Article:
We are collecting cash: we are not Luddites, and much of the banking in NZ is online. But having cash is good: there are some times when the system falls over. In NZ, our government is trying to get us not to use cash because of COVID, and there are underlying nefarious reasons relating to control.
There are other reasons. The main one is that I don’t see a computer file, and my bank often delays moving the balance, so I think there is more money than there is. If times get tight, use cash — if you have $30 for coffee for a week (six cups of joe here) you will know that is six days and the seventh you better make it yourself.
Cash carries more emotion for buyers. The loss when making a purchase is felt immediately. As CEO of a ministry that tries to help people steward their money, I’ve seen people improve their spending habits due to the psychological effect of using cash.
We’ve seen the use of cash discouraged and even refused by certain vendors. However, cashless stores were banned in San Francisco, New Jersey, and Philadelphia on the grounds of discrimination.
These factors could either propel or delay the push towards going cashless, so don’t make a determination too quickly one way or the other.
So, the envelope system works if money is tight. It does not work when most invoices are electronic. For instance, my phone is being repaired, and the option to pay (as it is with my parking fines) is credit card or electronic transfer.
Yes, there is pressure here, because if you have to use an intermediary you can be unplatformed.
Although disturbing, some are concerned with the government “unbanking” political enemies. Government control would also eliminate those who hoard cash or drop out of the financial system. The idea of the government being in control of all citizen money is concerning.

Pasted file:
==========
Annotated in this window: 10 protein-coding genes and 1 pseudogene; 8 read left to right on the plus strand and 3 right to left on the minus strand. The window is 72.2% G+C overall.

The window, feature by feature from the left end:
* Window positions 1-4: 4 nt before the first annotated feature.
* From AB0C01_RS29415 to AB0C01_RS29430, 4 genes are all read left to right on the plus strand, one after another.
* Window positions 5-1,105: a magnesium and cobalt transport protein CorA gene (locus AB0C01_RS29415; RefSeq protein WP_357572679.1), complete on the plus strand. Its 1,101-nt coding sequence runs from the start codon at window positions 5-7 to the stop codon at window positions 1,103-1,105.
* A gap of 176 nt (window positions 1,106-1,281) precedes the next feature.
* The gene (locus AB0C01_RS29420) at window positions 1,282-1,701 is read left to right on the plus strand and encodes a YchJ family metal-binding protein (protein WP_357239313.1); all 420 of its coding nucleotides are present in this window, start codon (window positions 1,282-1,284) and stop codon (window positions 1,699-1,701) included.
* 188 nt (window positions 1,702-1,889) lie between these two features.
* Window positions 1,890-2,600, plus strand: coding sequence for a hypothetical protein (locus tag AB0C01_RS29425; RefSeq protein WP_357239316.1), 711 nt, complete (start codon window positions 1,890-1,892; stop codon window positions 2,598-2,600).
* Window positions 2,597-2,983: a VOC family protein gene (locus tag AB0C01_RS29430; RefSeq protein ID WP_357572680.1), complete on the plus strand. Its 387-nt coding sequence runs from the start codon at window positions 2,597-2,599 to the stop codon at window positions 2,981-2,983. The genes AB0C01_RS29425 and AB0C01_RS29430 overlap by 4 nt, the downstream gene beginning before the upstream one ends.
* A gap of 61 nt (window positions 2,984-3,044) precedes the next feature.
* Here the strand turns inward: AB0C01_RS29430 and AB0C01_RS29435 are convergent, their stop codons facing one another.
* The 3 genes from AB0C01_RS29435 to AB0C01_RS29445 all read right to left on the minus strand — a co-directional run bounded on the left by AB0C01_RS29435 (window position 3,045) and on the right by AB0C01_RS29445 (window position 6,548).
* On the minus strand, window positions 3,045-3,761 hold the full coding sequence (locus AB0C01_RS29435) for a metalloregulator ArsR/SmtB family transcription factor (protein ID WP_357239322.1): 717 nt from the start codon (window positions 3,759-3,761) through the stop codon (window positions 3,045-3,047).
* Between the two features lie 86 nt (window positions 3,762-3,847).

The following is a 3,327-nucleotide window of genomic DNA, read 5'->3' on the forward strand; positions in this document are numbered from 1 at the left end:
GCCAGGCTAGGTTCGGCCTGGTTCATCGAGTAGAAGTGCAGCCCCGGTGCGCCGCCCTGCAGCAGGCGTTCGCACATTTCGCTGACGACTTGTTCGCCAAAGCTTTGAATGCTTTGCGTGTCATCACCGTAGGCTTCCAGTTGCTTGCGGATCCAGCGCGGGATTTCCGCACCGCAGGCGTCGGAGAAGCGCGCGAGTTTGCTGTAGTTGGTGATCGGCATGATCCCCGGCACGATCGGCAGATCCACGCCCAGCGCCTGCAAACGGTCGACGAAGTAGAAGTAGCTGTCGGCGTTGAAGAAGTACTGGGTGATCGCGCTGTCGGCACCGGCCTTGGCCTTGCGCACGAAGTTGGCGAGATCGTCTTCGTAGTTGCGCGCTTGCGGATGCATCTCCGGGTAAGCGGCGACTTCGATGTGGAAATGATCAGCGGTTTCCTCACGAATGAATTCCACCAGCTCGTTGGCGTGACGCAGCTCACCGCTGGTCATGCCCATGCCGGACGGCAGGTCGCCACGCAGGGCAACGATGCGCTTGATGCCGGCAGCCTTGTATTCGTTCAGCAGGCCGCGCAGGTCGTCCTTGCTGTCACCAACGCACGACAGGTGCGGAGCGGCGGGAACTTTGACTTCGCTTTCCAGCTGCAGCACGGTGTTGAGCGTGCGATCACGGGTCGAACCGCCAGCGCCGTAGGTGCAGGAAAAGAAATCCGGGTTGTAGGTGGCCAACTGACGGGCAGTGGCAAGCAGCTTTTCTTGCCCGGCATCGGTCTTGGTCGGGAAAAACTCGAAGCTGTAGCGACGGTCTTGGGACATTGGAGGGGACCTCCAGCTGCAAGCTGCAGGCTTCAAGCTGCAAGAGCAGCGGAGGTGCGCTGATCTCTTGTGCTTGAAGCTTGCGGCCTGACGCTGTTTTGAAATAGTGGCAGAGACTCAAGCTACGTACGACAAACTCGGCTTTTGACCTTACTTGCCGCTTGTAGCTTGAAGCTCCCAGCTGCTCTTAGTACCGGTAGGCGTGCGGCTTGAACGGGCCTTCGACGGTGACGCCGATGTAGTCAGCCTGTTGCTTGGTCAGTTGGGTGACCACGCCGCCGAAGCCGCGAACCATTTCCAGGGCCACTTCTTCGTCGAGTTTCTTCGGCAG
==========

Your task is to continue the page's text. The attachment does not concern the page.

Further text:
Protection is important. Supposedly, digital wallets are more secure than debit and credit cards because only the wallet providers see your information. Passwords and biometric authentication (retina scans, face, fingerprint, and voice recognition), auto-lock screens will be imperative to protect phones and accounts. This leads to even less privacy and ultimately less freedom once your biometric ID is used for all online access.
Firstly, get your debt down. Then get some cash as emergency money. If the power goes, so does the ATMs.
Use cash for routine, small transactions. Keep the electronic stuff for things that have to go through the taxman or when it is too complicated use cash.
At present, blockchain systems don’t work here. Yet. It is a matter of trust.
Historically, citizens have turned to alternatives of fiat currencies when the buying power of their government-created payment method weakened drastically due to inflation. While commodities such as gold continue to be a popular choice for wealth preservation, these do not provide much utility for day-to-day expenditures. Instead, consumers have often turned to bearer instruments issued by other nation states. In some instances, a country may even move to the drastic measure of abandoning its sovereign currency in favor of another country’s money — as is the case with Ecuador, East Timor, El Salvador, Marshall Islands, Micronesia, Palau, Turks and Caicos, British Virgin Islands and Zimbabwe; according to the CIA’s World Factbook, all the aforementioned countries, list the U.S. dollar as official currency today.
While the global digitization of currencies has seemingly created a level playing field for the world’s fiat money, consumers are reluctant to adopt a new language of trade. When a local currency shows strong signs of failure, citizens are most often turning to a seemingly ubiquitous form of cash such as U.S. Federal Reserve Notes.
Always have some local currency. Have real assets. At present our interest rates are less than inflation, but get some safety money — and make sure some of it is in other denominations or gold.
Because the government is not that reliable.